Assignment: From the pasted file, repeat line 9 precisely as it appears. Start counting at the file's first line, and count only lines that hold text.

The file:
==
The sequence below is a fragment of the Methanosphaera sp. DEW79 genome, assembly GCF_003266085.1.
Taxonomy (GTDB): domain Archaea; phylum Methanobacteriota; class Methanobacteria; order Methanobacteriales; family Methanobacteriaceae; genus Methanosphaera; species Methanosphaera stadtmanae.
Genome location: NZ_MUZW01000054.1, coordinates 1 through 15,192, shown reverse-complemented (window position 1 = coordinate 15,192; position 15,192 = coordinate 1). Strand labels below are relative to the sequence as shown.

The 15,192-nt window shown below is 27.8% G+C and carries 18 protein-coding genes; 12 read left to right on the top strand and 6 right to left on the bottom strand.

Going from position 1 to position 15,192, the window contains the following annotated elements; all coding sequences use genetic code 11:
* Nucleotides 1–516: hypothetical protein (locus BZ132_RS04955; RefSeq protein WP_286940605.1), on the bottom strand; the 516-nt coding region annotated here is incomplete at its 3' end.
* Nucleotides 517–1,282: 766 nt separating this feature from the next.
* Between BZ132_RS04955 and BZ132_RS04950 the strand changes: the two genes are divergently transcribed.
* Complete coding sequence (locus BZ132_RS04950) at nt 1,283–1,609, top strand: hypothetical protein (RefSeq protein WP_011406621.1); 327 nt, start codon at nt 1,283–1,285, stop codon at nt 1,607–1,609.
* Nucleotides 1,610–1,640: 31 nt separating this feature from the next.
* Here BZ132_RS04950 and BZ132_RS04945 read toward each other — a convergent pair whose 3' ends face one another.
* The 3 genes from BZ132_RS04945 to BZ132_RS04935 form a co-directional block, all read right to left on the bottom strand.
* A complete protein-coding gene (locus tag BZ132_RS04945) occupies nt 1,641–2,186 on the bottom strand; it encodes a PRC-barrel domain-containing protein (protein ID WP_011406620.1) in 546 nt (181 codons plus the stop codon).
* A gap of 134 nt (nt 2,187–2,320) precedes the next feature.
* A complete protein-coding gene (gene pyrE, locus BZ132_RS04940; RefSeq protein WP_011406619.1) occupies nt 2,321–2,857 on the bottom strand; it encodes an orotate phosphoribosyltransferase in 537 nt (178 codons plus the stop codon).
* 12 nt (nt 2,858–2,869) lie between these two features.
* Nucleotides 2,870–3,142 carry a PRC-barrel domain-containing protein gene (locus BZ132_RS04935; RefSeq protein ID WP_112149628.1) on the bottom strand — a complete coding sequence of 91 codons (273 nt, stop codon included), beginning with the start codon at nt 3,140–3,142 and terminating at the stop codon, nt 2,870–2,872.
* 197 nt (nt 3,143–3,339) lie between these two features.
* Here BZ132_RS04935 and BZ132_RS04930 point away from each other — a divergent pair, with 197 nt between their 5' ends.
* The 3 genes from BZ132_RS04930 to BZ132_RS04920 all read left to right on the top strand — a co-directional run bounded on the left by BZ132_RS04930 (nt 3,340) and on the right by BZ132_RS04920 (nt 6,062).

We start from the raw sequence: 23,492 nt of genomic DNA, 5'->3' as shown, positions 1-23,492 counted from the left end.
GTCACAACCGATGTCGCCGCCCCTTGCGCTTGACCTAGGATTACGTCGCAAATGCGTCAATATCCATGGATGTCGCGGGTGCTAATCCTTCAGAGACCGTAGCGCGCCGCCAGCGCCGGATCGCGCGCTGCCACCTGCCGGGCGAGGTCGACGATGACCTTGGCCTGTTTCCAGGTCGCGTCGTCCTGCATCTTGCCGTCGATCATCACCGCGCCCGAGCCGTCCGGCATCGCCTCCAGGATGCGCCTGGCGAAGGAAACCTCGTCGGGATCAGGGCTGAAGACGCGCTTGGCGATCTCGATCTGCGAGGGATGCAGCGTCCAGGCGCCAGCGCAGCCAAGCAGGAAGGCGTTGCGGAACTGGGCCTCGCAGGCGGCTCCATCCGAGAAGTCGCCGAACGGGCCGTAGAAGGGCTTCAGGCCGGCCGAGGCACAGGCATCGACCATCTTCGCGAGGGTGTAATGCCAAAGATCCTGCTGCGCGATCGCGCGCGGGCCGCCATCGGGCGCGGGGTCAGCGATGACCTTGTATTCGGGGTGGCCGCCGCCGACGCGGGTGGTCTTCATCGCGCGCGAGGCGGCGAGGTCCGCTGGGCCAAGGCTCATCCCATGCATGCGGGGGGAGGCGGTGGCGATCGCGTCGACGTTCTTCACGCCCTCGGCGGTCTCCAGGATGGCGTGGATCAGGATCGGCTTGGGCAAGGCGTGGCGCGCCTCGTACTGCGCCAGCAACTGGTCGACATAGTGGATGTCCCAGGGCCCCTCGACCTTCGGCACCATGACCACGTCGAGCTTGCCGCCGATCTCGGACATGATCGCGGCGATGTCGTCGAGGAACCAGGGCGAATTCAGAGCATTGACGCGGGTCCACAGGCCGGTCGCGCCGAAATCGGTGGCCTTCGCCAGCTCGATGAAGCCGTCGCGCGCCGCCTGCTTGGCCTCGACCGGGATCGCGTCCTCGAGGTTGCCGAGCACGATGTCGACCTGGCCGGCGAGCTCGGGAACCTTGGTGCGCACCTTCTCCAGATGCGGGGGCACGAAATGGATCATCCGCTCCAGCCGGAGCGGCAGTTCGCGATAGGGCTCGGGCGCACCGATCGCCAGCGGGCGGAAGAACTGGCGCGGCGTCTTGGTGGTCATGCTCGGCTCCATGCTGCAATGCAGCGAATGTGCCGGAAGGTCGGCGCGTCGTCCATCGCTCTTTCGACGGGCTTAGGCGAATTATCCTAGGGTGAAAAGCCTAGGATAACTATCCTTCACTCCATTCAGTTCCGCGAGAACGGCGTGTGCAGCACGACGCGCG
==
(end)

* Complete coding sequence (locus BZ132_RS04950) at nt 1,283–1,609, top strand: hypothetical protein (RefSeq protein WP_011406621.1); 327 nt, start codon at nt 1,283–1,285, stop codon at nt 1,607–1,609.